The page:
Waking in the morning chilled, hungry, in a tent given to you by someone who cared, and estranged from a society that once embraced you and your personal worth, you are more than aware that your wheels are spinning out of control. That morning coffee you took for granted is now a dream. You have a backpack that holds all of your worldly possessions. Your clothes are filthy, and so is your body, not to mention your hair. Dental hygiene is the last thing on your mind since finding food to eat is foremost. You worry about the children you left with DCS and how they might be treated and how you are ever going to get them back. You never thought your life would come to this.
People face hard times in life, but those living on the edge are lucky to find a sanctuary where they again can feel comfort. The Ave Maria House on Madison St. in Fort Wayne, IN is just such a place. “This is their home . . . “ says the agency’s Director, Dottie Carpenter, as she surveyed the numbers of men and women washing their clothes, using the computer and the telephone or simply resting in an easy chair with others they have come to know as family. Ave Maria supplies hot coffee, breakfast and lunch items all provided by donors, and that’s just the beginning.
In 2007, St. Mary’s Catholic Church bought the property at 432 Madison because the church feared the house might be used for drugs and they wanted to protect the integrity of the Church’s rectory which is next door. Miss Dottie, as her clients call her, saw some men sitting at a picnic table outside the St. Mary’s Soup Kitchen. She asked them what they needed most, and they told her they just wished for a place they could rest a bit.
So in April of 2008, and with a grant from St. Vincent de Paul Society, St. Mary’s began cleanup of the property and by June it was complete. They brought it up to code with air conditioning and heat and it was initially meant as a respite for anyone in need of comfort. However, showers were gradually installed and washers and dryers were put in. The telephone became available for those following up on jobs or problems with utilities and rent. But the most stunning feature of this loving agency is the respect given and received by those helping and those being helped. Ms. Carpenter says she treats her clients the same way she treats her children and grandchildren. She recalls her own “Aunt Dorothy” Parrot, who allowed Dottie to visit every summer and how she felt completely at home and loved. This is her goal. She believes that some might fear for her, but she securely says, “I’m not afraid of them. They care because they know I take care of them.”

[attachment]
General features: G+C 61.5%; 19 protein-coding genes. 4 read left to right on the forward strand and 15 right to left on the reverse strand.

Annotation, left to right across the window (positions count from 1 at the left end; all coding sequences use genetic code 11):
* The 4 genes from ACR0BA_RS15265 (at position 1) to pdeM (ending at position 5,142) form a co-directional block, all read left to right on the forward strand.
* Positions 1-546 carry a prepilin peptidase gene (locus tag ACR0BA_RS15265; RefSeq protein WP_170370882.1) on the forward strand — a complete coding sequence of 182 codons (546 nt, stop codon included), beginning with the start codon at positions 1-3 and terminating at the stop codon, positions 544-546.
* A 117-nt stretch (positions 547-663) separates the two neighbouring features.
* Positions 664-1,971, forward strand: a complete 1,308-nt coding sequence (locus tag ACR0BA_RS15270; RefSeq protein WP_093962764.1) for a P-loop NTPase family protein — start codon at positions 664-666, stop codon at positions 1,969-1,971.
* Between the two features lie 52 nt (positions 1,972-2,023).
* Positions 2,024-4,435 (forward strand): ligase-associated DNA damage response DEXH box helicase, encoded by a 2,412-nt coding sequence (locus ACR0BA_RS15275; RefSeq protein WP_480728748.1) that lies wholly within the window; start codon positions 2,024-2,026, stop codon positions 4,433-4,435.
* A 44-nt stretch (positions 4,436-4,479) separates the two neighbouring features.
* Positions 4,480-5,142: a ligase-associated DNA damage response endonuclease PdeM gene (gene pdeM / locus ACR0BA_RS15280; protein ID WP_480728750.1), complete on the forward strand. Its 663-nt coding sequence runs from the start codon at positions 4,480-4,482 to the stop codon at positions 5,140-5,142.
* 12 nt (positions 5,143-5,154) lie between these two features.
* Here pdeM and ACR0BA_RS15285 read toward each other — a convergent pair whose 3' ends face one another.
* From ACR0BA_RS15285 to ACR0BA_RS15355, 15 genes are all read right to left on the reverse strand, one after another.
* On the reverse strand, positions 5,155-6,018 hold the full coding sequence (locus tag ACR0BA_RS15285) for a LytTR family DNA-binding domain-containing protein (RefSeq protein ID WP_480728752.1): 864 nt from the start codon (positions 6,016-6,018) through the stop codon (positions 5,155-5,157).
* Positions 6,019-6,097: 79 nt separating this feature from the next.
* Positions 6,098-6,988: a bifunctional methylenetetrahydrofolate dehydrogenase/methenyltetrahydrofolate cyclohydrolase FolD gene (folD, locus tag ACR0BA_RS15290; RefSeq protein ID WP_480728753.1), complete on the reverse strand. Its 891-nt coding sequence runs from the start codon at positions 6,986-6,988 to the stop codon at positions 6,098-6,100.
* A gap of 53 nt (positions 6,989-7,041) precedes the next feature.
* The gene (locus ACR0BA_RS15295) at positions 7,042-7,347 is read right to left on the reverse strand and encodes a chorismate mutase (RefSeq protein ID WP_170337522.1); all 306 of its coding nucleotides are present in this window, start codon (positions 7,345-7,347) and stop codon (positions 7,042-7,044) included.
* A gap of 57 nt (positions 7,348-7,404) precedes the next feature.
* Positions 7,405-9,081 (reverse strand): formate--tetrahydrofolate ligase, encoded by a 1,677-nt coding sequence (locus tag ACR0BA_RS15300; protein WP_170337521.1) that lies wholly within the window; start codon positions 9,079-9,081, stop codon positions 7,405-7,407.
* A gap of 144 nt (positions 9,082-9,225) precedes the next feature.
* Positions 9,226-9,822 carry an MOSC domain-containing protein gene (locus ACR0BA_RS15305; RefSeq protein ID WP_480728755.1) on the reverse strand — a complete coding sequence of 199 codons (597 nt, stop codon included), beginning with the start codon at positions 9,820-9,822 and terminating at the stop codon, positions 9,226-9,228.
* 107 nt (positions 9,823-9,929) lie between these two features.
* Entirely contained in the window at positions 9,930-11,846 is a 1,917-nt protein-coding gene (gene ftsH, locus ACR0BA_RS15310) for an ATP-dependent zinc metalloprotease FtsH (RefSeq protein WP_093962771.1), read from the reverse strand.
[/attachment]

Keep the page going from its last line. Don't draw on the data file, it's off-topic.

If you feel compelled to help this gracious agency, they are always in need of hygiene products, coffee, creamer, sugar, laundry detergent, bar soap, socks, treats, snacks, shoes, seasonal clothing, toilet tissue, and paper products like paper plates and paper towels. Ave Maria House also has a 150 Club where people can join and donate $10.00 per month.
The Ave Maria House pulls people together and helps to alleviate sadness. It is a sanctuary from the storms of life. In Miss Dottie’s words, “You don’t pass judgment here.”